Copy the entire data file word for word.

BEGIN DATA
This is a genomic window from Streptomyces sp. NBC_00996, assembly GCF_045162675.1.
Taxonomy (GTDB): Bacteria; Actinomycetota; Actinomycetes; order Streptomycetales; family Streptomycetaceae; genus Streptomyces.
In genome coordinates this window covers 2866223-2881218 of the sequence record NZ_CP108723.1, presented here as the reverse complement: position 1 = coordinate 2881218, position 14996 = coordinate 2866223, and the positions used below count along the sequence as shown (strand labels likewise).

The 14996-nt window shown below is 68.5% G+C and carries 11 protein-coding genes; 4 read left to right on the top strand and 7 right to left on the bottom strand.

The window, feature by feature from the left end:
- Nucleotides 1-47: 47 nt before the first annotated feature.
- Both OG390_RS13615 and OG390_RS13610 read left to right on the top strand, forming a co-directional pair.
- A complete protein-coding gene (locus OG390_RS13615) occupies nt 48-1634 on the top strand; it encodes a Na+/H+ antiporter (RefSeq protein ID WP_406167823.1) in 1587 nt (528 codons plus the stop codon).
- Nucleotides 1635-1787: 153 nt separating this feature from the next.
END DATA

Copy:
This is a genomic window from Streptomyces sp. NBC_00996, assembly GCF_045162675.1.
Taxonomy (GTDB): Bacteria; Actinomycetota; Actinomycetes; order Streptomycetales; family Streptomycetaceae; genus Streptomyces.
In genome coordinates this window covers 2866223-2881218 of the sequence record NZ_CP108723.1, presented here as the reverse complement: position 1 = coordinate 2881218, position 14996 = coordinate 2866223, and the positions used below count along the sequence as shown (strand labels likewise).

The 14996-nt window shown below is 68.5% G+C and carries 11 protein-coding genes; 4 read left to right on the top strand and 7 right to left on the bottom strand.

The window, feature by feature from the left end:
- Nucleotides 1-47: 47 nt before the first annotated feature.
- Both OG390_RS13615 and OG390_RS13610 read left to right on the top strand, forming a co-directional pair.
- A complete protein-coding gene (locus OG390_RS13615) occupies nt 48-1634 on the top strand; it encodes a Na+/H+ antiporter (RefSeq protein ID WP_406167823.1) in 1587 nt (528 codons plus the stop codon).
- Nucleotides 1635-1787: 153 nt separating this feature from the next.